Apart from keeping your nether regions healthy, Dr Muruganandham emphasises how to steer clear of
urinary tract infections
CHENNAI: The urinary system in the body is made up of the kidneys and the ureters, which make up the upper urinary tract and the bladder and the urethra which make up the lower urinary tract. The kidneys generate urine which is sent to the bladder through pipes called ureters.
The bladder is emptied out of the body through a short tube called the urethra. Bacteria, virus and fungus can infect the urethra and thereafter the bladder, causing what is called the lower urinary tract infection (UTI). This is more common and when detected in time, the condition can be treated effectively. However, if left untreated, UTI can spread to the kidneys and lead to kidney damage eventually.
Causes of UTI
- The urethra is close to the anus (in both men and women) as well as the vagina in women. Escherichia coli (E. coli) is a type of bacteria that is present in faeces and hence in the anus too. These bacteria can spread from the anus to the urethra and infect it. Women are more at risk as the urethra is shorter in women than in men.
- Further, bacterial contamination from the vagina, if the person is suffering from venereal diseases such as chlamydia or gonorrhoea, also poses a risk to women.
- Also, if either partner is suffering from UTI, the chances of passing on the condition to their sexual partner are high. The aforementioned are the most common causes for lower UTI.
- In rare cases, viral infection can cause UTI.
- So also, fungus that develops from wearing damp underwear or tight-fitting clothes can cause UTI.
- An intense or frequent urge to urinate with little urine discharged.
- Dark coloured, bloody or strange-smelling urine.
- Pain in the pelvic area for women and rectal (anal) area for men.
Complications from UTI if left untreated
- Recurring UTI episodes More common in women.
- Kidney failure, if pyelonephritis is not treated in time.
- Pregnant women with UTI may deliver prematurely or deliver low-weight babies.
- Narrowing of the urethra in men who have recurrent UTIs.
- Sepsis, which is a complication arising out of infection of the kidneys.
Tips to avoid UTI
- Drink plenty of fluids like plain water, tender coconut water, fruit juices and buttermilk. Drink at least eight to 10 glasses of water a day. This helps dilute the urine and makes you urinate often. This also helps in flushing out the bacteria from your urinary tract regularly thereby reducing the risk of infection. Avoid beverages containing alcohol and caffeine as these can irritate the bladder.
- Do not hold your urine for long; empty your bladder often. Don’t rush while urinating and ensure bladder is completely empty. Further, both men and women should empty their bladder immediately after sexual intercourse. Also, wash your genital area before and after sexual intercourse.
- Both men and women should avoid bathing in a bath-tub and should shower instead.
- Women who use toilet-paper as against water for cleaning themselves should wipe from front to back and not back to front. This prevents pushing of the bacteria in the anal region towards the urethra.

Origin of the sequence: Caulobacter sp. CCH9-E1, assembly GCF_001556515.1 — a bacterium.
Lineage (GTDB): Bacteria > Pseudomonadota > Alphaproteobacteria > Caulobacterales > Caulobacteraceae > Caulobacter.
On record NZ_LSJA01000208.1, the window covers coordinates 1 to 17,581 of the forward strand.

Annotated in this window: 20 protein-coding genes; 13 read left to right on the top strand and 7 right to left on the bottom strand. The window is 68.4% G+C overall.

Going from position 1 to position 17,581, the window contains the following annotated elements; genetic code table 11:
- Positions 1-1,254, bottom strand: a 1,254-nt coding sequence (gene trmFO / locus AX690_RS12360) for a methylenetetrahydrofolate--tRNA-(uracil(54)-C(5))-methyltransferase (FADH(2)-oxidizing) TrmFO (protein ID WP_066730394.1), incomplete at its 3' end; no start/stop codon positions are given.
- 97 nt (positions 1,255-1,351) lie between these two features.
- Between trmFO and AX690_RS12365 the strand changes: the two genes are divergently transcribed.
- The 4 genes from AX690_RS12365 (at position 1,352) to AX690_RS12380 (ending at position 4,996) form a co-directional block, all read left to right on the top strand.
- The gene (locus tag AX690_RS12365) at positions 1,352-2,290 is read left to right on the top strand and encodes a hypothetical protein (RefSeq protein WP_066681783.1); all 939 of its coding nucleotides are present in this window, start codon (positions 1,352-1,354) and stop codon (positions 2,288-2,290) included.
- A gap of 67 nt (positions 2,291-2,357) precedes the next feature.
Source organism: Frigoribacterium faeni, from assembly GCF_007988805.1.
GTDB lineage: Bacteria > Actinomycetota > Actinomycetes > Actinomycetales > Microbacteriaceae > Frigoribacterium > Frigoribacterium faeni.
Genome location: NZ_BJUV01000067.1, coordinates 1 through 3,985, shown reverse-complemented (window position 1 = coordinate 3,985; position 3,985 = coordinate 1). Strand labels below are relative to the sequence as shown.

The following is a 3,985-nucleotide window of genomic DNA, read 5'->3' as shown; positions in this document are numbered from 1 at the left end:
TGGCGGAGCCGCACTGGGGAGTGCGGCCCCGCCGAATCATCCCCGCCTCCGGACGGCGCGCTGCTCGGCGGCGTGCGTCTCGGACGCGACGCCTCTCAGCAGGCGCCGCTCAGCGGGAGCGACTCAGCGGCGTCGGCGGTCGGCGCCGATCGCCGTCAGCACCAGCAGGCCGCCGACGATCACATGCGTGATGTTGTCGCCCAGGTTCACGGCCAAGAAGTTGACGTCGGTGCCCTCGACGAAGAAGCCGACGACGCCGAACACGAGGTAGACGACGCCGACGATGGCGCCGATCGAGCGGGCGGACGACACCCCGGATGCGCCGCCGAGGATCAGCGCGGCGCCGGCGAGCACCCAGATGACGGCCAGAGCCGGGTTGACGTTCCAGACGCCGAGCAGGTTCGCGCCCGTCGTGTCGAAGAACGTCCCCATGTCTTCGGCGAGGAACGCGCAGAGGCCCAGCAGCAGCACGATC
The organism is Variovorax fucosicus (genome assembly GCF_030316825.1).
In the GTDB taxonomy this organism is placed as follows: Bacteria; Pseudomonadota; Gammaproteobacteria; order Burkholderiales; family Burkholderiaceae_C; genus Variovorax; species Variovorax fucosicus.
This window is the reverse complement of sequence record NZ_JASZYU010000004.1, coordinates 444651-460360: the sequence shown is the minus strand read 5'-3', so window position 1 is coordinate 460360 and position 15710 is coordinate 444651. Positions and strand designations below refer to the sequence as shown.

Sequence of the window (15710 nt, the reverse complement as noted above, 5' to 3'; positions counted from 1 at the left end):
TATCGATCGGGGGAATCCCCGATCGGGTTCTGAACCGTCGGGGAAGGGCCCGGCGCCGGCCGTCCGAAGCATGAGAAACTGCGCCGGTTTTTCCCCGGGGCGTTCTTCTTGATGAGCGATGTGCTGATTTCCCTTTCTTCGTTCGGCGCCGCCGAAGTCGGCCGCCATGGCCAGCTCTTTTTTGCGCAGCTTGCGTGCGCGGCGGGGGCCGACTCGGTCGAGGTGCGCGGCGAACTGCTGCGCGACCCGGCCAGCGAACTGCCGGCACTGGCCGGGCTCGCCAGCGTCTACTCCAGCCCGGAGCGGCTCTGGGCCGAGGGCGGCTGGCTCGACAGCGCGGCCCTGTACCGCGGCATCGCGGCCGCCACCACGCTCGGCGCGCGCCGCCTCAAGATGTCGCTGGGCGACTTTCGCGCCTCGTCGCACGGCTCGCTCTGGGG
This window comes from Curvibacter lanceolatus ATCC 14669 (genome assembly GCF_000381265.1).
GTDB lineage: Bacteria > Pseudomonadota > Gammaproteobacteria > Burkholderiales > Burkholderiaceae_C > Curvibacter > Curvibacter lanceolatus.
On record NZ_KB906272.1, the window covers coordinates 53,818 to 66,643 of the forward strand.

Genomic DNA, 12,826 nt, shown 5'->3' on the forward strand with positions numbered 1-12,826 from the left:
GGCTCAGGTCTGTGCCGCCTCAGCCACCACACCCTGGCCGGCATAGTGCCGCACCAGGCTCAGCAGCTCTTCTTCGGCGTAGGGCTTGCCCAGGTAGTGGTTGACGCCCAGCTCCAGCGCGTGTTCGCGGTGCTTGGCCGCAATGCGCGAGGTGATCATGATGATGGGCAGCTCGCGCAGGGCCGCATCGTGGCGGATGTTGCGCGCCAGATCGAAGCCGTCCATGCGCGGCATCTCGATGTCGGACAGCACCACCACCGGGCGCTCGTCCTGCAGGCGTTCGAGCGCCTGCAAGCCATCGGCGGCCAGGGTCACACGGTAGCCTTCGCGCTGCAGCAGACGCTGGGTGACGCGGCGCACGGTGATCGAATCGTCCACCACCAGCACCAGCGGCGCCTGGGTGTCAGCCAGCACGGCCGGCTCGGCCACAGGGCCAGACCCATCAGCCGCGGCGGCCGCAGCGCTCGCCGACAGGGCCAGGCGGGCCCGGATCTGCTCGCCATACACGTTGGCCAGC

- Women should avoid perfumes, deodorant sprays, douches or powders in the genital area as these can irritate the urethra.
- Women should avoid contraceptive measures such as diaphragms, un-lubricated condoms or spermicidal creams as they can either irritate the urethra or lead to bacterial growth. Talk to your doctor about the most suitable contraceptive option.
- Women should avoid tampons and use sanitary pads or menstrual cups instead.
- Both genders should avoid tight-fitting clothes or nylon underwear as they trap moisture and encourage bacterial or fungal growth. Always wear cotton underwear and best-fitting clothes.
If you are diagnosed with UTI, do not panic. Reach out to reputed hospitals in Chennai as they have the best urologists. These specialists will design the best course of treatment for quick recovery and
The author is HOD and senior consultant, Institute of Renal Sciences, Gleneagles Global health City, Chennai
- Frequent and intense sexual activity with one or more partners and new partners poses a risk to both men and women.
- Women who use diaphragms and spermicidal agents are at higher risk.
- Excessive use of lubricants for the vagina and deodorants for the pubic area increase the risk.
- A reduction in oestrogen production after menopause makes women more vulnerable to different types of infection including UTI.
- Infants who have urinary tract abnormalities since birth have reduced outflow of urine which increases the risk of UTI of the bladder.
- Any blockage to urine flow, such as kidney stones or an enlarged prostate, causes reduced outflow of urine which increases the risk of UTI of the bladder.
- Diabetes and many other ailments reduce the body’s ability to fight microbes and hence increase the risk of UTI.
- People who have trouble urinating due to some health condition must use a catheter and this increases their risk of UTI.
- Recent urinary procedure: Any surgery to the urinary tract which involves the use of medical instruments increases the risk of UTI.
- Older adults are more at risk than youngsters.
- A previous history of UTI increases the risk of recurrent infections.
- Pregnancy increases the risk of UTI.
Types of UTI
Depending on which part of the urinary system is infected, UTI manifests as different conditions with unique symptoms.
- Infection of the Urethra (Urethritis): This can cause a burning sensation while urinating.
- Infection of the Bladder (Cystitis): The person may want to urinate repeatedly or may experience burning sensation while urinating. The urine may be cloudy and the person may have pain in the lower abdomen.
- Infection of the Kidneys (Pyelonephritis): The person has chills or fever, feels tired or shaky, has pain in the upper back or side, nausea and vomiting.